This set also brought us C-3PO (C), a slight, unassuming character that enables a predominantly neutral deck to quickly deploy multiple inexpensive units such as Tuskens or the bounty hunter Space units such as the Virago (A). The power of C-3PO (C) has grown with more recent expansions as more cost-effective neutral units have been introduced, such as Jabba's Guards in the Return of the Jedi set.
Battle Of Yavin gave us what has become my favorite version of Artoo. R2-D2 (D) is perhaps the ultimate pilot and was a must in the powerful (but now defunct) pilot/Luke's Garage combo deck. For its staple 3 build, this version of R2-D2 can make a starfighter such as Luke's X-wing (B) or Plo Koon's Starfighter (A) virtually unstoppable.
Empire Strikes Back was the power set, introducing many cards that are still staples in today's most effective tournament decks. While not quite in that category, the droids still stood tall. C-3PO (E) is a cheap (2-build point) stack option for more playable versions of himself such as C-3PO (C). It can also be swapped to the top of the stack during the build phase to enable your entire Threepio stack to be re-shuffled back into your deck.
The R2-D2 units can appear deceptively average, but are actually very useful. R2-D2 (G) continues the tradition of Space arena support by granting every one of your units +20 speed, and R2-D2 (F) at 2 build points is like a mini Jawa Sandcrawler! Empire Strikes Back was also the first time that R2-D2 and C-3PO appeared as Rebel units.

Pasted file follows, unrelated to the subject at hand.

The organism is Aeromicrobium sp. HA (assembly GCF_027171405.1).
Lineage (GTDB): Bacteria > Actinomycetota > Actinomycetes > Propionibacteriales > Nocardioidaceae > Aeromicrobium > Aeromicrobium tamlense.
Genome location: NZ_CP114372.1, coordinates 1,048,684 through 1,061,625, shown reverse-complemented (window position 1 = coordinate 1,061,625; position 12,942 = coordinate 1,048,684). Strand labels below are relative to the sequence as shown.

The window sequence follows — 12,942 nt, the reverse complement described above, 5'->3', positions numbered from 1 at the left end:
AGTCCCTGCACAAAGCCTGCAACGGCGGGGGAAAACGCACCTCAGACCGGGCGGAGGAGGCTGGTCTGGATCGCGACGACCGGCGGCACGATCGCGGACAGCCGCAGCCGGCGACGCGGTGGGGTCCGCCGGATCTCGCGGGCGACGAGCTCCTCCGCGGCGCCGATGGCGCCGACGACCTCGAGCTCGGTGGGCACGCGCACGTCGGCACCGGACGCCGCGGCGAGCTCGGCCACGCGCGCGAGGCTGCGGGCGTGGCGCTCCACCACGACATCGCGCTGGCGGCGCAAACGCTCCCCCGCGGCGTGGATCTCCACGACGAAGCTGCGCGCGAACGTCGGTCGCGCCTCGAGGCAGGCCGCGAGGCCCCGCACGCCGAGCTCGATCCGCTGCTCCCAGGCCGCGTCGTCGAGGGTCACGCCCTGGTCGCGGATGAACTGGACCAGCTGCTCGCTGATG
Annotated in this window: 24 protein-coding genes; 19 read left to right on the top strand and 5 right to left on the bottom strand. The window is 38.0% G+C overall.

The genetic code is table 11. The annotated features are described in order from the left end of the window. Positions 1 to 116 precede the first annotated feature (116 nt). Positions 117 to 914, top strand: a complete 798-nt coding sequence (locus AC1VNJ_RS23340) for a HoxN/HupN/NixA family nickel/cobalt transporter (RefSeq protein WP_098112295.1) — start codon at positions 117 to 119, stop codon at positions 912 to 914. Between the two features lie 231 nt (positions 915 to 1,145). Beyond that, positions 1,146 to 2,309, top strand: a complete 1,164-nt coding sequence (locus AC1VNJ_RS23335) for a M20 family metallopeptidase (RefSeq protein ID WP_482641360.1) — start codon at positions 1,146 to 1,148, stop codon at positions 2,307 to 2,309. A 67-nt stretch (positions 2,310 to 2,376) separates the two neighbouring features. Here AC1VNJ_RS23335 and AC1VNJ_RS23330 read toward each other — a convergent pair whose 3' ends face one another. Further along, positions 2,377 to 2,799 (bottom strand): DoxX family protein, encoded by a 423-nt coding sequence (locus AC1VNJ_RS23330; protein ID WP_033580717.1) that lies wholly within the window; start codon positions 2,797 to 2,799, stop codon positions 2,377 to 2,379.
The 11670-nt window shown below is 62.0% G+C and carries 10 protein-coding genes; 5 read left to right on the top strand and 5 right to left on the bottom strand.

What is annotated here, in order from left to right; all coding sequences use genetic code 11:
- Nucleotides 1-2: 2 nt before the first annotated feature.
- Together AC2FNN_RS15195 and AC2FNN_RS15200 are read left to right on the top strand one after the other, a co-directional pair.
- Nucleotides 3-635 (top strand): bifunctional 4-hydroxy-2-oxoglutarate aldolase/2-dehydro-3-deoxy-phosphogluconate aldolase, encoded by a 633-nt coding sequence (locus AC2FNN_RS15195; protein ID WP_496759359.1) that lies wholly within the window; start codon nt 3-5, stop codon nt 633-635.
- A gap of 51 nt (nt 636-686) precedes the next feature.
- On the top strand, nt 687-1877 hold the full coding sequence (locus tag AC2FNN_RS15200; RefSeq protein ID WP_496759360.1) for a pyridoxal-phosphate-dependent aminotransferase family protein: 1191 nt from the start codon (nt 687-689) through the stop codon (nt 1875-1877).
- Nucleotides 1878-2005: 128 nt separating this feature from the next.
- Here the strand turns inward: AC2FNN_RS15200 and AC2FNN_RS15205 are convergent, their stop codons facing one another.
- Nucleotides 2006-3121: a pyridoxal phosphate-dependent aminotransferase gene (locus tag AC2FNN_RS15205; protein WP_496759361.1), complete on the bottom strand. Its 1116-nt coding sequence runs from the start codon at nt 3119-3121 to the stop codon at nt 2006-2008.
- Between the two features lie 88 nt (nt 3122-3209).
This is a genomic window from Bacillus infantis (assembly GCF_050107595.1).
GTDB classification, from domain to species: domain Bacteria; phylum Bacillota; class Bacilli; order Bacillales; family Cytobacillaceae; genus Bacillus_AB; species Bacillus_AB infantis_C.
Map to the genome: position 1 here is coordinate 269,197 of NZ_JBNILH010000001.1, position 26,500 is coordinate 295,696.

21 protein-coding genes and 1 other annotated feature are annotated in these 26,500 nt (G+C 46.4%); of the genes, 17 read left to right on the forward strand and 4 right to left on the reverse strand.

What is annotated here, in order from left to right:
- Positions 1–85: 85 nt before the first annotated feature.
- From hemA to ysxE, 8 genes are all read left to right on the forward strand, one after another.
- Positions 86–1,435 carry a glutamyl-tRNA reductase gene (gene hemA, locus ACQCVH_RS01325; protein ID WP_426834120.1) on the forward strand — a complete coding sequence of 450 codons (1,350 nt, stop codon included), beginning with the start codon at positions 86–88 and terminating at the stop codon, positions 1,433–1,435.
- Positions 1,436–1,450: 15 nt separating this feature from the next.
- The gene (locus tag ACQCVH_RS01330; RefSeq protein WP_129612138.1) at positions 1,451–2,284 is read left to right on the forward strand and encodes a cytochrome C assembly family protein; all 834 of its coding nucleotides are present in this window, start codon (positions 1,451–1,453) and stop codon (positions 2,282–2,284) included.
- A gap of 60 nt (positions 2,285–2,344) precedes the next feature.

While only R2-D2 was represented in Jedi Guardians -- R2-D2 (E) is a slim line Pilot's Dodge on a stick -- Rogues and Scoundrels saw two solid units enter the play environment. C-3PO (G) is a fantastic addition to a Light Side-based neutral deck as he can pay for Prince Xizor (A)'s upkeep, with the crime lord paying for everyone else's! R2-D2 (H) – while in my mind not as good as R2-D2 (D) – is still a decent pilot.
Neither units were present in The Phantom Menace, but Return of the Jedi brought us one of the most popular C-3PO units ever. C-3PO (H) is an upgraded version of Threepio (A) with the same build cost, but better stats and a better ability. Not only does it enable you to draw before discarding, but it also provides an alternative option of discarding a Battle card instead of two other cards. C-3PO (H) quickly became a staple addition to Han's Promise decks with his low-cost draw/discard engine ability.
R2-D2 (I) bucks the Artoo mold by providing Character support instead of the Space and Ground arena focus it has previously held. +2 power and accuracy 1 to any character is certainly nothing to be taken lightly, especially if the recipient is a character such as A'Sharad Hett (A)!
Finally, we come to Revenge of the Sith. C-3PO (I)'s ability can be used to discard unwanted cards from your deck in the hope of better options, or to give you an instant veto over your opponent's next intended play. R2-D2 (J) returns to space and provides not only 1 point of healing per turn, but also Lucky 3. Combine this Artoo with a pilot such as Luke Skywalker (E), and you have one serious powerhouse!
These ARE the Droids You're Looking For
Hopefully this article has sparked a few ideas. The next time you're trawling through your box of cards, pause and consider that golden protocol droid or mischievous astromech droid.